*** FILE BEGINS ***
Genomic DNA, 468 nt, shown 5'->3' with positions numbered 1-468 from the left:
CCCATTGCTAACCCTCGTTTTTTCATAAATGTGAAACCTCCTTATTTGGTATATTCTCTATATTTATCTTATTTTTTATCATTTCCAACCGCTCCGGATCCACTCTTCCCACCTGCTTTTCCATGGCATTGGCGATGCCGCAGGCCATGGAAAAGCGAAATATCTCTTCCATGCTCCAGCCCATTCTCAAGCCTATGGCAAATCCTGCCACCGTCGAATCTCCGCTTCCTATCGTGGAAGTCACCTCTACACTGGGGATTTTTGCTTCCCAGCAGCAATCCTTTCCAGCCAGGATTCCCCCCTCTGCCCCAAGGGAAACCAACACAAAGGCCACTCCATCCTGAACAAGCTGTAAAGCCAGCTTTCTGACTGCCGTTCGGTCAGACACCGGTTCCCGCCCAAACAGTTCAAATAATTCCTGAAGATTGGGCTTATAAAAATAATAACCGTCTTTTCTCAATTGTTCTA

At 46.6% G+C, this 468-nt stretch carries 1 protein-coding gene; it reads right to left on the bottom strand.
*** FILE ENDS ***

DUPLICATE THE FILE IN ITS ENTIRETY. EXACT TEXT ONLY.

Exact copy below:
Genomic DNA, 468 nt, shown 5'->3' with positions numbered 1-468 from the left:
CCCATTGCTAACCCTCGTTTTTTCATAAATGTGAAACCTCCTTATTTGGTATATTCTCTATATTTATCTTATTTTTTATCATTTCCAACCGCTCCGGATCCACTCTTCCCACCTGCTTTTCCATGGCATTGGCGATGCCGCAGGCCATGGAAAAGCGAAATATCTCTTCCATGCTCCAGCCCATTCTCAAGCCTATGGCAAATCCTGCCACCGTCGAATCTCCGCTTCCTATCGTGGAAGTCACCTCTACACTGGGGATTTTTGCTTCCCAGCAGCAATCCTTTCCAGCCAGGATTCCCCCCTCTGCCCCAAGGGAAACCAACACAAAGGCCACTCCATCCTGAACAAGCTGTAAAGCCAGCTTTCTGACTGCCGTTCGGTCAGACACCGGTTCCCGCCCAAACAGTTCAAATAATTCCTGAAGATTGGGCTTATAAAAATAATAACCGTCTTTTCTCAATTGTTCTA

At 46.6% G+C, this 468-nt stretch carries 1 protein-coding gene; it reads right to left on the bottom strand.